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Rabbi David Wolpe

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Time, Eternity and Sukkot

Posted: 10/12/11 01:23 PM ET

In Gulliver's Travels, Gulliver looks at his watch so often that his hosts the Brobdingnagians think he is consulting his god. In the first decades of the last century the historian of civilization's presumed decline, Oswald Spengler, pointed out that human beings had become obsessive clock watchers, mesmerized by that "dread symbol" of our own mortal brevity.

Well, things have gotten far worse since Swift and Spengler. All of us acknowledge how we rush the moments. If the computer lags for seconds, it feels endless as an insomniac waiting vainly for sleep. If our flight, traversing thousands and thousands of miles, is an hour late, we complain as if the sun refused to rise. We are not even minute men, but nanosecond men and women, splitting the day into innumerable microdrops of time. We do not merely fail to look at things under the aspect of eternity, we can rarely stretch our vision past the next moment.

Thankfully, there is Sukkot. During this holiday we read the book of Kohelet, Ecclesiastes. Kohelet reminds us that there is a "time for everything under heaven." In the famous third chapter we are told that there is a time for living, for dying, for laughing, for weeping. We think ourselves masters of time but the true artistry of life is to live fully in time's passing.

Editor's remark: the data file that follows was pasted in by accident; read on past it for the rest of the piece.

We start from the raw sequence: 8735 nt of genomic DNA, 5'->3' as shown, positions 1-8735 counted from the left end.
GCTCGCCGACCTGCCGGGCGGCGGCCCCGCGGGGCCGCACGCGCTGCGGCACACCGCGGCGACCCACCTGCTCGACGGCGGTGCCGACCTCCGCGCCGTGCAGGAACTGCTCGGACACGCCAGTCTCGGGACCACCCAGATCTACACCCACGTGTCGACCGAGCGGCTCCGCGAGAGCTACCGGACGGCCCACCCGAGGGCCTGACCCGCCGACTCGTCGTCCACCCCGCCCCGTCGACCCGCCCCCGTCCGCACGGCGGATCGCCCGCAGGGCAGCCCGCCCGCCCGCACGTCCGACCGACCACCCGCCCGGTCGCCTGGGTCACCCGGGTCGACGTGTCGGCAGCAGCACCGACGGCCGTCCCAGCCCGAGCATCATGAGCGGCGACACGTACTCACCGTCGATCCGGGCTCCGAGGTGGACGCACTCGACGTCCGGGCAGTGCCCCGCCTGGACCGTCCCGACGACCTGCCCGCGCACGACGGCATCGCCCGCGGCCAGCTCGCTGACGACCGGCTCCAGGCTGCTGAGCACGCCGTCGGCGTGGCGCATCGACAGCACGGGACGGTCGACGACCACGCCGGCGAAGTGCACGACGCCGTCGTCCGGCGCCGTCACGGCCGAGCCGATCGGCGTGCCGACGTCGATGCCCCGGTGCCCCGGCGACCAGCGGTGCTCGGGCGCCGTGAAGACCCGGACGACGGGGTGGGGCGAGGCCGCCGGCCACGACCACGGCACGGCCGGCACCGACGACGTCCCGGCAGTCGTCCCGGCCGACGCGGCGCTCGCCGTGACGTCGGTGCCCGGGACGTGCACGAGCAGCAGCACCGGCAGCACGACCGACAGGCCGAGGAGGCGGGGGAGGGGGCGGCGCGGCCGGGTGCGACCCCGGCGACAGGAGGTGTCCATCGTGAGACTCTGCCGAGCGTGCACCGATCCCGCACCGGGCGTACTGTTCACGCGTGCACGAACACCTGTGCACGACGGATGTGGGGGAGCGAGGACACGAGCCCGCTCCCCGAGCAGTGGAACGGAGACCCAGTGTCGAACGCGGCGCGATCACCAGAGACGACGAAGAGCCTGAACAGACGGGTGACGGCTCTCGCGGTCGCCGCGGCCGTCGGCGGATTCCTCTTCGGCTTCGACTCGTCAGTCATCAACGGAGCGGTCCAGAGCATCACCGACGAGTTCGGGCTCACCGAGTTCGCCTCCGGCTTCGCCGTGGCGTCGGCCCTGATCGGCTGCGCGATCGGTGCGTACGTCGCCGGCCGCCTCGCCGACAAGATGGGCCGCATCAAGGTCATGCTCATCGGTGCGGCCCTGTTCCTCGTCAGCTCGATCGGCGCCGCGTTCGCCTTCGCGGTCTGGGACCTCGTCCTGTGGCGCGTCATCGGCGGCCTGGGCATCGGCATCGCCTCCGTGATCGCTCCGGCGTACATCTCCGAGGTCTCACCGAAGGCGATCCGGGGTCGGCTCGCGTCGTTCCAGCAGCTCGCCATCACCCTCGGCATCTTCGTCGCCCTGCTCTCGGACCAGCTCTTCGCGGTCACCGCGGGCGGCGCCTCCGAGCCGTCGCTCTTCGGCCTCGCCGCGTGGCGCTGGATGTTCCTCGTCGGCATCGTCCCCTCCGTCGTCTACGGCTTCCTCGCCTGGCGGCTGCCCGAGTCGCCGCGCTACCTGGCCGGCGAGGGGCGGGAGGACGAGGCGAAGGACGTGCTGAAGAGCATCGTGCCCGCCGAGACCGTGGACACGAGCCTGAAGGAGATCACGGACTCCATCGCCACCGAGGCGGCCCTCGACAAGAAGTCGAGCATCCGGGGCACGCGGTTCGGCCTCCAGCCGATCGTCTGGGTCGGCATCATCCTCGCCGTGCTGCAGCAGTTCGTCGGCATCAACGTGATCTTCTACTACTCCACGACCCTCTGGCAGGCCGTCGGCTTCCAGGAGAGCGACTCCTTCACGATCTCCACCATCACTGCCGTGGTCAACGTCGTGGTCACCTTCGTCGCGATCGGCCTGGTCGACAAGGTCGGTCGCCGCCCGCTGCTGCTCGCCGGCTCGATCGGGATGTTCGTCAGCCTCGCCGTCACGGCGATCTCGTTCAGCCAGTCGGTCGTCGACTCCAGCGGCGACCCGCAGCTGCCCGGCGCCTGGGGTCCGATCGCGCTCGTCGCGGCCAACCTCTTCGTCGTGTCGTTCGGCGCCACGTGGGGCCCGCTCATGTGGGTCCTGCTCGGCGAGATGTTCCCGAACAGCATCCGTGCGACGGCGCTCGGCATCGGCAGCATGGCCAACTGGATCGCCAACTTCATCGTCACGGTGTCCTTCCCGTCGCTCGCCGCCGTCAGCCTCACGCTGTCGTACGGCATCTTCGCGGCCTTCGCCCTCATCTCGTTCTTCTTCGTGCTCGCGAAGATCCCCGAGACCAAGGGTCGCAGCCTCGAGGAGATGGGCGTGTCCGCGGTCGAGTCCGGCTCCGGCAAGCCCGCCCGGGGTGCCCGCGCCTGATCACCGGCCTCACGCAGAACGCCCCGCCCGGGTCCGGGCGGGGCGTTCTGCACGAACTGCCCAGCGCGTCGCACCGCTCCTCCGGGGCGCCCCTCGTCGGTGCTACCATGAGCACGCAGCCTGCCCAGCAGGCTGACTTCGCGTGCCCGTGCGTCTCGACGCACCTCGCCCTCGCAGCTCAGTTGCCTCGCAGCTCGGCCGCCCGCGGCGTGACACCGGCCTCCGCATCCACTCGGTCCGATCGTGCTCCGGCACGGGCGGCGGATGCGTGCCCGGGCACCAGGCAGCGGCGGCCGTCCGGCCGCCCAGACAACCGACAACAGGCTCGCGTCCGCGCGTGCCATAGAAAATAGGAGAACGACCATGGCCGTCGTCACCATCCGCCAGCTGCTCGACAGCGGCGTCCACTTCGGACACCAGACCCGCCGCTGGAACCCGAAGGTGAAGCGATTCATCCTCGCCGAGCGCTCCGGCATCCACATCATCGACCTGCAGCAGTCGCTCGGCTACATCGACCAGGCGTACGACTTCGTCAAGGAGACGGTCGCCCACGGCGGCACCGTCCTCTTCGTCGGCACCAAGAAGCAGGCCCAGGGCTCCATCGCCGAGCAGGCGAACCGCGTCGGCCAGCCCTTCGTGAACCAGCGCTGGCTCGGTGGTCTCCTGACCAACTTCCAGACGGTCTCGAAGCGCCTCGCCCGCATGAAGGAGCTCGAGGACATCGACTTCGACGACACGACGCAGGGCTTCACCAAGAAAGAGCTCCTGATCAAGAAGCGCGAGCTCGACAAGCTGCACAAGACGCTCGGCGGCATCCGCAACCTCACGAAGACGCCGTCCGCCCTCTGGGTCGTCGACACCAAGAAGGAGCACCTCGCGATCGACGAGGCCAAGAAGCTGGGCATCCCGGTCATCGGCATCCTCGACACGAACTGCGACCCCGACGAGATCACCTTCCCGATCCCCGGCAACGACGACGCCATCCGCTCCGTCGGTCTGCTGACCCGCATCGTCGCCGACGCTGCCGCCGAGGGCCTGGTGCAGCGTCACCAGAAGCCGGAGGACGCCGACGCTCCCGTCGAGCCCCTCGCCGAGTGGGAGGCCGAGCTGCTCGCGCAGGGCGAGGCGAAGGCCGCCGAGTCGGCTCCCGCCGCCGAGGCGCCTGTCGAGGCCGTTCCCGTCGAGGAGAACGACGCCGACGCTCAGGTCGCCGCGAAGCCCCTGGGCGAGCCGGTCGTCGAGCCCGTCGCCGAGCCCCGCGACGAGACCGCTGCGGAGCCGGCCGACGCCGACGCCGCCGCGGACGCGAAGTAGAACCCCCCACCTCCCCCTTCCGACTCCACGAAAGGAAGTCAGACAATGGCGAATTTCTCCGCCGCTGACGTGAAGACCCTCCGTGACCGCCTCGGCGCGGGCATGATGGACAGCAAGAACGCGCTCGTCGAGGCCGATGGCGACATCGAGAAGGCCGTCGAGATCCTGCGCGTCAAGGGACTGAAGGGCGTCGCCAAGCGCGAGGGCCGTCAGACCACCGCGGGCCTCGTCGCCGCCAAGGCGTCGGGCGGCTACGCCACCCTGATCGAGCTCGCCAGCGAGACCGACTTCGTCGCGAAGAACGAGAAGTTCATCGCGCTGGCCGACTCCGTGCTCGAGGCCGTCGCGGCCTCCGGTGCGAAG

The sukkah is a symbol of impermanence. If a sukkah is built so that it is too sturdy it is not a kosher sukkah. We must sit in something that is fragile, fleeting, sure to disappear tomorrow, for that is our fate as well. I have never seen a clock hang in a sukkah; the sukkah itself is a symbol of impermanence. In the sukkah each person knows that he does not have forever, and that our obsession with controlling each instant is actually an expression of the anxiety that we are mortal. How much better to understand and accept our fate, an acceptance encouraged by the practice of sitting in this makeshift booth, as the structure of the sukkah contains within it a powerful secret.

Not only must a sukkah be fragile, but its roof must be porous. You cannot fulfill the mitzvah of sitting in a sukkah unless the braches that form the roof have sufficient space between them so that one can see the stars. The stars remind us that there is something eternal. God endures when we pass away.

We struggle with time for we are creatures of an instant. But we are also products of eternity and in that realization is a comfort that we should live for the good that will outlast us. Our struggles are not vain or empty because they are temporary. Our kindness will not vanish or our love disappear. Our bodies are composed of the animate dust of dead stars, but the living ones will continue to shine after we are only dust once more.

Enter the sukkah and leave your watch outside. Here time takes a back seat to timelessness. There is beauty in fragility for all things pass away except the One who made all things. As you sit in the sukkah, instead of counting the minutes, count the stars. And praise their Source for this fleeting, bursting, beautiful world.